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41.2 MMORPG Data as Evidence > 41.2.1 Timeline evidence - Pg. 304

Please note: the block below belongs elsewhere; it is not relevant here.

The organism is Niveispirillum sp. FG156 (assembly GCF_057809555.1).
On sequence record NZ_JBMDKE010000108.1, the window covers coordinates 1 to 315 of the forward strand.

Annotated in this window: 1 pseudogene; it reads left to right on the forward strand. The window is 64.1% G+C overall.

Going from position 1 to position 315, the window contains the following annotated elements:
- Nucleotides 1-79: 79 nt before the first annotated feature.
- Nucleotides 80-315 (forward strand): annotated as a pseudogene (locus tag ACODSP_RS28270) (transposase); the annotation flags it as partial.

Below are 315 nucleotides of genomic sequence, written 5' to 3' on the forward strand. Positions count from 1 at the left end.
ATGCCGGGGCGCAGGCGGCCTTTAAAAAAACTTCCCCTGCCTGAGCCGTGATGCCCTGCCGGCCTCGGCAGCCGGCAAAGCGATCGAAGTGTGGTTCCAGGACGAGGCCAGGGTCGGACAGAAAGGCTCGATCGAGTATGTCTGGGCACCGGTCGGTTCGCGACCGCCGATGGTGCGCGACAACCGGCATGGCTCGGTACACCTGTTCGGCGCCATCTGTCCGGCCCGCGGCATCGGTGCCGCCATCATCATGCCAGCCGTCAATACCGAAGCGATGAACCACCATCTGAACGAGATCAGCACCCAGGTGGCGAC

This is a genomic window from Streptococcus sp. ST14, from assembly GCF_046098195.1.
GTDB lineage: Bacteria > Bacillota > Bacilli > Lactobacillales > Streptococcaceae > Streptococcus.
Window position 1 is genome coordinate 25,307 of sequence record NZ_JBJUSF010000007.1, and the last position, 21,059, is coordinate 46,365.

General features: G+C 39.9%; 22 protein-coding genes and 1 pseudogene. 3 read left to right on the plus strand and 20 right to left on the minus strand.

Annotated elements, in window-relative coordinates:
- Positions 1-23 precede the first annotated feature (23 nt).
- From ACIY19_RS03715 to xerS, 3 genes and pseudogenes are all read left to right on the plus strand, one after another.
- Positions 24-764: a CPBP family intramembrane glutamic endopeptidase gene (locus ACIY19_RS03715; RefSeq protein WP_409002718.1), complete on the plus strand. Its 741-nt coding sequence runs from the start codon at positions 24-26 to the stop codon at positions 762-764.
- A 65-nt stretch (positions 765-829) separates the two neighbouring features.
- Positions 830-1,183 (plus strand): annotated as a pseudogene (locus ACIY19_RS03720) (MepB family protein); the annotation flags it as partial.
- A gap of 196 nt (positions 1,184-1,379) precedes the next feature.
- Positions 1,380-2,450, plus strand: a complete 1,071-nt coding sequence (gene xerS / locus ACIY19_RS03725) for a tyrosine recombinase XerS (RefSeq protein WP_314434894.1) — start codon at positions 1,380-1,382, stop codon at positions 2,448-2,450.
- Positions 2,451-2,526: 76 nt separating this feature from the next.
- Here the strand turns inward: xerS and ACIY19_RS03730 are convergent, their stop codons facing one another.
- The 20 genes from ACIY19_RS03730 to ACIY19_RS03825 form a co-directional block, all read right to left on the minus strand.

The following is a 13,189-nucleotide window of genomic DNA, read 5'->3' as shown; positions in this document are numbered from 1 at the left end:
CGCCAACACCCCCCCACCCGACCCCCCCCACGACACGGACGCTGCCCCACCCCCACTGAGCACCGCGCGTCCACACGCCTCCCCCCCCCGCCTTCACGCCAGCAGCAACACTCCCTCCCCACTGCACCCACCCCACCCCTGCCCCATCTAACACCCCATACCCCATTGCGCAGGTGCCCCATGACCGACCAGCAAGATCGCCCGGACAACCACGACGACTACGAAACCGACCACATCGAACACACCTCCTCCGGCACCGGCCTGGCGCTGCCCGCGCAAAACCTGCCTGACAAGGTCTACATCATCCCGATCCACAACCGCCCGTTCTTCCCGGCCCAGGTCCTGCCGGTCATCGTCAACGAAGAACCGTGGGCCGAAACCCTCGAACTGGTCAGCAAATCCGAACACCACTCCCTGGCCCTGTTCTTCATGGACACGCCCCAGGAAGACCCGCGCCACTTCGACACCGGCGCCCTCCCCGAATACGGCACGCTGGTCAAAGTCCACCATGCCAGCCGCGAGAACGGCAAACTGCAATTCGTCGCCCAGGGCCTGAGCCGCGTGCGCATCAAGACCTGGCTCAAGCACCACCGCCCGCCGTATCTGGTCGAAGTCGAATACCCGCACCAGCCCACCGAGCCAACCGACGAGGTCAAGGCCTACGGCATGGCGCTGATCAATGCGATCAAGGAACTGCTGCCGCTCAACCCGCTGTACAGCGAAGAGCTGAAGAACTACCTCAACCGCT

304 CHAPTER 41 Multiplayer Online Games 41.2 MMORPG DATA AS EVIDENCE Multiplayer games can potentially provide four types of evidence that could be used in a case: 1. 2. 3. 4. Timeline Content General location Game subscriber information We will look at where to get each of these types of evidence and how to validate them as needed. 41.2.1 Timeline evidence Multiplayer games can provide timeline evidence from two primary sources, client- side evidence and server-side evidence. Timeline evidence is both in the form of when someone was playing one of these games, but in some cases, equally important is how much a person was playing. In the following sections we will show how it can be determined when someone was playing and how much total time they spent online. 41.2.1.1 Client-side timeline evidence Client-side timeline evidence is data that is collected and stored by the game on the local computer hard drive in various log files that the game stores without the player's knowledge. Client-side evidence can be located and analyzed by a compu- ter forensic examiner. Timeline evidence from these games can be used to establish when and how much someone has been connected to the game. However, to make sure that connec- tion time is relevant and useful, analysis would need to be performed to make sure that you are looking at connection time and not just overall connection time. The rea- son for this is that these types of games do not typically have an auto-disconnection feature. In other words, you can log in to one of these games, leave for ten hours, and the log would reflect that you were connected to the game for that ten-hour period. For this reason, reviewing the logs to ensure that some type of user activity is present throughout the course of those ten hours would be required to validate that a person was playing the game, rather than the game sitting there unattended. In Fig. 41.1 you can see the overall timeline for play sessions. However, this will not give you any information as to whether or not the player was active at the keyboard. In order to establish active connection time from historical logs stored on the user's computer, the examiner would need to locate the game logs that store not just the connection time, but also in-game activities such as chatting, fighting, crafting, and so forth, and view them in detail. These log files can become extremely large depending on the game and how the logging is done by either the game software or a third-party logging software. Figure 41.2 is a screenshot of a player log from Everquest 2. The key words in the screenshot that indicate player activity are the words "you" and "your." These indicate